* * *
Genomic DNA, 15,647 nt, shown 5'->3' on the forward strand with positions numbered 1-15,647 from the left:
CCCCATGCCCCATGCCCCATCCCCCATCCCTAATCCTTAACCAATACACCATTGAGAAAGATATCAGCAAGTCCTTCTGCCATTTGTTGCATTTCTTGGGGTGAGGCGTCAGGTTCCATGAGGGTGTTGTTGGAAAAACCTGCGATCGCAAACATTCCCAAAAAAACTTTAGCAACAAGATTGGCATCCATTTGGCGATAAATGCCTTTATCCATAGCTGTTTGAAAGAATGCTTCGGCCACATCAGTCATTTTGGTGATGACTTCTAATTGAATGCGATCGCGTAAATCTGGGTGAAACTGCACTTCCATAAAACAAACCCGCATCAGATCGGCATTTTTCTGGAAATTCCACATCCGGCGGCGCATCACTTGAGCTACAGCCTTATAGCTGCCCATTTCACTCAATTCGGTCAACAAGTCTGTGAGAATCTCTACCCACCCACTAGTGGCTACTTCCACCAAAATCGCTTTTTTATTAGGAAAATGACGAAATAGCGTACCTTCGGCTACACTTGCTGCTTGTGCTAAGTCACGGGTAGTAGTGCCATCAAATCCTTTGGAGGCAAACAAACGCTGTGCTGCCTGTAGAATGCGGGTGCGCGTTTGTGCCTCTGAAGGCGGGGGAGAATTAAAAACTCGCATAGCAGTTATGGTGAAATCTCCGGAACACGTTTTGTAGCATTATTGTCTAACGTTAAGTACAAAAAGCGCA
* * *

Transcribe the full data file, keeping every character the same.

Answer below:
Genomic DNA, 15,647 nt, shown 5'->3' on the forward strand with positions numbered 1-15,647 from the left:
CCCCATGCCCCATGCCCCATCCCCCATCCCTAATCCTTAACCAATACACCATTGAGAAAGATATCAGCAAGTCCTTCTGCCATTTGTTGCATTTCTTGGGGTGAGGCGTCAGGTTCCATGAGGGTGTTGTTGGAAAAACCTGCGATCGCAAACATTCCCAAAAAAACTTTAGCAACAAGATTGGCATCCATTTGGCGATAAATGCCTTTATCCATAGCTGTTTGAAAGAATGCTTCGGCCACATCAGTCATTTTGGTGATGACTTCTAATTGAATGCGATCGCGTAAATCTGGGTGAAACTGCACTTCCATAAAACAAACCCGCATCAGATCGGCATTTTTCTGGAAATTCCACATCCGGCGGCGCATCACTTGAGCTACAGCCTTATAGCTGCCCATTTCACTCAATTCGGTCAACAAGTCTGTGAGAATCTCTACCCACCCACTAGTGGCTACTTCCACCAAAATCGCTTTTTTATTAGGAAAATGACGAAATAGCGTACCTTCGGCTACACTTGCTGCTTGTGCTAAGTCACGGGTAGTAGTGCCATCAAATCCTTTGGAGGCAAACAAACGCTGTGCTGCCTGTAGAATGCGGGTGCGCGTTTGTGCCTCTGAAGGCGGGGGAGAATTAAAAACTCGCATAGCAGTTATGGTGAAATCTCCGGAACACGTTTTGTAGCATTATTGTCTAACGTTAAGTACAAAAAGCGCA